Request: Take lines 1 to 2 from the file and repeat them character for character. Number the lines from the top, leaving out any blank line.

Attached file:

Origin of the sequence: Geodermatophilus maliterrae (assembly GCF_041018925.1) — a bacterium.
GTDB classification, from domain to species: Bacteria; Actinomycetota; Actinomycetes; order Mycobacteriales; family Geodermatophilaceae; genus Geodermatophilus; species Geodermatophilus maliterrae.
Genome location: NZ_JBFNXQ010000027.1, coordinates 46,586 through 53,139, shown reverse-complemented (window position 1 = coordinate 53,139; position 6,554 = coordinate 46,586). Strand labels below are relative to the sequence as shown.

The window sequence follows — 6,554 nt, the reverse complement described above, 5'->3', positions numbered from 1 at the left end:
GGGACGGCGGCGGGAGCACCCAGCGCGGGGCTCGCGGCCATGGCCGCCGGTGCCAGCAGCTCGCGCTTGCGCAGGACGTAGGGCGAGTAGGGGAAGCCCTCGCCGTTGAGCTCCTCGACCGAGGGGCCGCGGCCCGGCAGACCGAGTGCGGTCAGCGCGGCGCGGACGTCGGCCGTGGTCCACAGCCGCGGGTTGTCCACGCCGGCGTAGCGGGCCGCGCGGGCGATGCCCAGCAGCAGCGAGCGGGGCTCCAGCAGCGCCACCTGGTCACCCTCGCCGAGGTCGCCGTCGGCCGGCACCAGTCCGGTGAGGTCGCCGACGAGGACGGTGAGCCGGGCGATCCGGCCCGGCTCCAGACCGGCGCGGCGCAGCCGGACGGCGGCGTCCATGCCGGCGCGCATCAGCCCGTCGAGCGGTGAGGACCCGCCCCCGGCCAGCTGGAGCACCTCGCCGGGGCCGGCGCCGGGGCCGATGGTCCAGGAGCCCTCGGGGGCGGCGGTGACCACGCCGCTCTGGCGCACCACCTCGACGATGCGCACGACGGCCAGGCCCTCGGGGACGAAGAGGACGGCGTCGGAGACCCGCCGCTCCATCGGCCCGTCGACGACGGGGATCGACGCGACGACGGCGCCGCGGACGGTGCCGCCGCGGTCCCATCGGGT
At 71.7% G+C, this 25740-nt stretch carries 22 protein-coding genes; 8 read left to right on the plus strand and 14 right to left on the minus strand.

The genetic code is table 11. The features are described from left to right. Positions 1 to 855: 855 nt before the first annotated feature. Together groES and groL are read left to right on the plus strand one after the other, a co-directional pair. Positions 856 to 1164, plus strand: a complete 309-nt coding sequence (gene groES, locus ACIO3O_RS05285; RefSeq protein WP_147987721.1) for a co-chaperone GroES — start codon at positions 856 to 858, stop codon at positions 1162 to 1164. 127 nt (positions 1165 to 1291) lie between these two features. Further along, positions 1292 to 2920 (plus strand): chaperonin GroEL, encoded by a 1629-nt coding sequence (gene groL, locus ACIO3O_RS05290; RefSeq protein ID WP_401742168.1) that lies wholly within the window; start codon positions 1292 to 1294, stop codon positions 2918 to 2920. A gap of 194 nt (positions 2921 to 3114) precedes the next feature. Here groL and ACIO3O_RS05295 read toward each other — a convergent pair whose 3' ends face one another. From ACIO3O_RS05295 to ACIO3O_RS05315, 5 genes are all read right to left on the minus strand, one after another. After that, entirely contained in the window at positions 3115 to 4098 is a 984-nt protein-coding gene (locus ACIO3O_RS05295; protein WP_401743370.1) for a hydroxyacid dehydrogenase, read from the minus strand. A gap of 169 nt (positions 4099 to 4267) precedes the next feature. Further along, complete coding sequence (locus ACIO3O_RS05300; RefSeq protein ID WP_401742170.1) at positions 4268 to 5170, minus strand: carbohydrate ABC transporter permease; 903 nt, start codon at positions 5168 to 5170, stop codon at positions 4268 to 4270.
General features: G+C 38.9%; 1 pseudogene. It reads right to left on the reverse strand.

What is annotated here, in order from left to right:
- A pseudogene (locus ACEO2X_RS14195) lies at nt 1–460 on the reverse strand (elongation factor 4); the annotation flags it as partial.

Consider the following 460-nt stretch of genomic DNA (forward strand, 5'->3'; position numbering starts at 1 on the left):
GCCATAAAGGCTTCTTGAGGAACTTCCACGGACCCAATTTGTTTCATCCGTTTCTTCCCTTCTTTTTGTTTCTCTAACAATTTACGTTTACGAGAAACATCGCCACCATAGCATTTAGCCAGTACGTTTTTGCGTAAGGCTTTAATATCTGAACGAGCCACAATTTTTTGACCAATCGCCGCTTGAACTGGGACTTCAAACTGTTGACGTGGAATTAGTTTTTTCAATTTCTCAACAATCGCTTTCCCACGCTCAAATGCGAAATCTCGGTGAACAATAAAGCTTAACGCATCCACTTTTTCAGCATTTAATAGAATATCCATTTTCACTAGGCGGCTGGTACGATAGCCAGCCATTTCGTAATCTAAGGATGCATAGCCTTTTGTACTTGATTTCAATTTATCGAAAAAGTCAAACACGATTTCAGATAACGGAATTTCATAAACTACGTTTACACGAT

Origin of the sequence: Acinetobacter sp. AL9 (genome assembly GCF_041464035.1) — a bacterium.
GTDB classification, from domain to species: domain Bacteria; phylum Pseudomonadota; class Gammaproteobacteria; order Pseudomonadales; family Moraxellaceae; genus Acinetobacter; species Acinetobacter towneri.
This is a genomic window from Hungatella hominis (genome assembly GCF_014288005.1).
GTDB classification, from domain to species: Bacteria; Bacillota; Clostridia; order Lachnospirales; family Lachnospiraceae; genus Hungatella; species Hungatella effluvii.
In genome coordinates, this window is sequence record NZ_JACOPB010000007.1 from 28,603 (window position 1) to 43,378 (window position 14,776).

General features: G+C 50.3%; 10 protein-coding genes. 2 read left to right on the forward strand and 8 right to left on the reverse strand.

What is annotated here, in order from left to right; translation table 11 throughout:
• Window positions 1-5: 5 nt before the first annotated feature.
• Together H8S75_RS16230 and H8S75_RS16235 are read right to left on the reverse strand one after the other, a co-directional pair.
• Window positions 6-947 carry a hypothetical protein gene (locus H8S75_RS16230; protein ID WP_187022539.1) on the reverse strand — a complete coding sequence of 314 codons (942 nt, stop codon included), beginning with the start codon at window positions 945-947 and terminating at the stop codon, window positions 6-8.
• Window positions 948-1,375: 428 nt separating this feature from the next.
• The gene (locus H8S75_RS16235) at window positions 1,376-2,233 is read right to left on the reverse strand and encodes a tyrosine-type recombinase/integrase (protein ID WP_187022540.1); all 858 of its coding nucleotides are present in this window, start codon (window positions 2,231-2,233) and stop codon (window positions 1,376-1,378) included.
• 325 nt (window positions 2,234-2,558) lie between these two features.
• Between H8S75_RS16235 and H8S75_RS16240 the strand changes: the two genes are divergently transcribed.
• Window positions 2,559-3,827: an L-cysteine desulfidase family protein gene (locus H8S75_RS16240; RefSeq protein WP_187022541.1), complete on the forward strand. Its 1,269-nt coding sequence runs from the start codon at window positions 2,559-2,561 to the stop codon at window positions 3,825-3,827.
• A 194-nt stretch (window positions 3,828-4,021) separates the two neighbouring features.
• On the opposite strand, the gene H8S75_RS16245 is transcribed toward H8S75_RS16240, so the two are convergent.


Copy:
Origin of the sequence: Geodermatophilus maliterrae (assembly GCF_041018925.1) — a bacterium.
GTDB classification, from domain to species: Bacteria; Actinomycetota; Actinomycetes; order Mycobacteriales; family Geodermatophilaceae; genus Geodermatophilus; species Geodermatophilus maliterrae.